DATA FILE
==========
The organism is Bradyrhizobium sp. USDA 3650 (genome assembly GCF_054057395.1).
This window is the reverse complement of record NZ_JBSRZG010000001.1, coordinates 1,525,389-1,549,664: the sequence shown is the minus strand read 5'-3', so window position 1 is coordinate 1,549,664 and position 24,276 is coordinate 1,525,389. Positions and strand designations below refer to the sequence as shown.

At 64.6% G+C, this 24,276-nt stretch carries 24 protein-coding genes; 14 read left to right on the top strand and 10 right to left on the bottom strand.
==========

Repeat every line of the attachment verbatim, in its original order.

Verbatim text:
The organism is Bradyrhizobium sp. USDA 3650 (genome assembly GCF_054057395.1).
This window is the reverse complement of record NZ_JBSRZG010000001.1, coordinates 1,525,389-1,549,664: the sequence shown is the minus strand read 5'-3', so window position 1 is coordinate 1,549,664 and position 24,276 is coordinate 1,525,389. Positions and strand designations below refer to the sequence as shown.

At 64.6% G+C, this 24,276-nt stretch carries 24 protein-coding genes; 14 read left to right on the top strand and 10 right to left on the bottom strand.